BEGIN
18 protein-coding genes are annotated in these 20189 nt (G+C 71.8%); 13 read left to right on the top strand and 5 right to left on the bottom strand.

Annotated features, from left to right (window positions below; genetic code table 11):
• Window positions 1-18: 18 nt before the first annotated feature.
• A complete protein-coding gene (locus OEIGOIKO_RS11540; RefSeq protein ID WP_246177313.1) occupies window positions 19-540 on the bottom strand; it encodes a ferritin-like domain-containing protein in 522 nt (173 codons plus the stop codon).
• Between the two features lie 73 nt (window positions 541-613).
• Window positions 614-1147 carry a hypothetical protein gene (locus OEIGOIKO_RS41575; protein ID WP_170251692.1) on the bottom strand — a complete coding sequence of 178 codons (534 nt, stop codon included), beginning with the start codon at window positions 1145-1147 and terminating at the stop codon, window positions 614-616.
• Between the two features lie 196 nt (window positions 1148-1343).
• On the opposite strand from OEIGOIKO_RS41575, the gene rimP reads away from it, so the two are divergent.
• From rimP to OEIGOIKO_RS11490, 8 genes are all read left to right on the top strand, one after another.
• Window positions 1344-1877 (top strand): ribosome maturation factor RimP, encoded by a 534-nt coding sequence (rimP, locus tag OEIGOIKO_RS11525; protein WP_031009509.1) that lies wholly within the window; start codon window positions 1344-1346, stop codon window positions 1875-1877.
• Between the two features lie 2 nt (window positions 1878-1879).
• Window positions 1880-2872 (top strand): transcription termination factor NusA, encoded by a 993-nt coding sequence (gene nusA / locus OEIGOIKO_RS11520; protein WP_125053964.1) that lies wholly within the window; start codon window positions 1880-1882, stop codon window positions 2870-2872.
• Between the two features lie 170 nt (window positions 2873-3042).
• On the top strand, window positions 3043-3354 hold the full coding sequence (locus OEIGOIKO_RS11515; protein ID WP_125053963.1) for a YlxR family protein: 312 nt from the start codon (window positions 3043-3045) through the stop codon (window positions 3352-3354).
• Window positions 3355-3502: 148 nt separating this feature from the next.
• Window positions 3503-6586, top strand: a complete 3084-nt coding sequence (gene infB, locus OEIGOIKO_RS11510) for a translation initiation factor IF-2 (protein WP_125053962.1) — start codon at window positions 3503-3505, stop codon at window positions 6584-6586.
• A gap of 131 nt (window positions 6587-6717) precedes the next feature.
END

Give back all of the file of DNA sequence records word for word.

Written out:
18 protein-coding genes are annotated in these 20189 nt (G+C 71.8%); 13 read left to right on the top strand and 5 right to left on the bottom strand.

Annotated features, from left to right (window positions below; genetic code table 11):
• Window positions 1-18: 18 nt before the first annotated feature.
• A complete protein-coding gene (locus OEIGOIKO_RS11540; RefSeq protein ID WP_246177313.1) occupies window positions 19-540 on the bottom strand; it encodes a ferritin-like domain-containing protein in 522 nt (173 codons plus the stop codon).
• Between the two features lie 73 nt (window positions 541-613).
• Window positions 614-1147 carry a hypothetical protein gene (locus OEIGOIKO_RS41575; protein ID WP_170251692.1) on the bottom strand — a complete coding sequence of 178 codons (534 nt, stop codon included), beginning with the start codon at window positions 1145-1147 and terminating at the stop codon, window positions 614-616.
• Between the two features lie 196 nt (window positions 1148-1343).
• On the opposite strand from OEIGOIKO_RS41575, the gene rimP reads away from it, so the two are divergent.
• From rimP to OEIGOIKO_RS11490, 8 genes are all read left to right on the top strand, one after another.
• Window positions 1344-1877 (top strand): ribosome maturation factor RimP, encoded by a 534-nt coding sequence (rimP, locus tag OEIGOIKO_RS11525; protein WP_031009509.1) that lies wholly within the window; start codon window positions 1344-1346, stop codon window positions 1875-1877.
• Between the two features lie 2 nt (window positions 1878-1879).
• Window positions 1880-2872 (top strand): transcription termination factor NusA, encoded by a 993-nt coding sequence (gene nusA / locus OEIGOIKO_RS11520; protein WP_125053964.1) that lies wholly within the window; start codon window positions 1880-1882, stop codon window positions 2870-2872.
• Between the two features lie 170 nt (window positions 2873-3042).
• On the top strand, window positions 3043-3354 hold the full coding sequence (locus OEIGOIKO_RS11515; protein ID WP_125053963.1) for a YlxR family protein: 312 nt from the start codon (window positions 3043-3045) through the stop codon (window positions 3352-3354).
• Window positions 3355-3502: 148 nt separating this feature from the next.
• Window positions 3503-6586, top strand: a complete 3084-nt coding sequence (gene infB, locus OEIGOIKO_RS11510) for a translation initiation factor IF-2 (protein WP_125053962.1) — start codon at window positions 3503-3505, stop codon at window positions 6584-6586.
• A gap of 131 nt (window positions 6587-6717) precedes the next feature.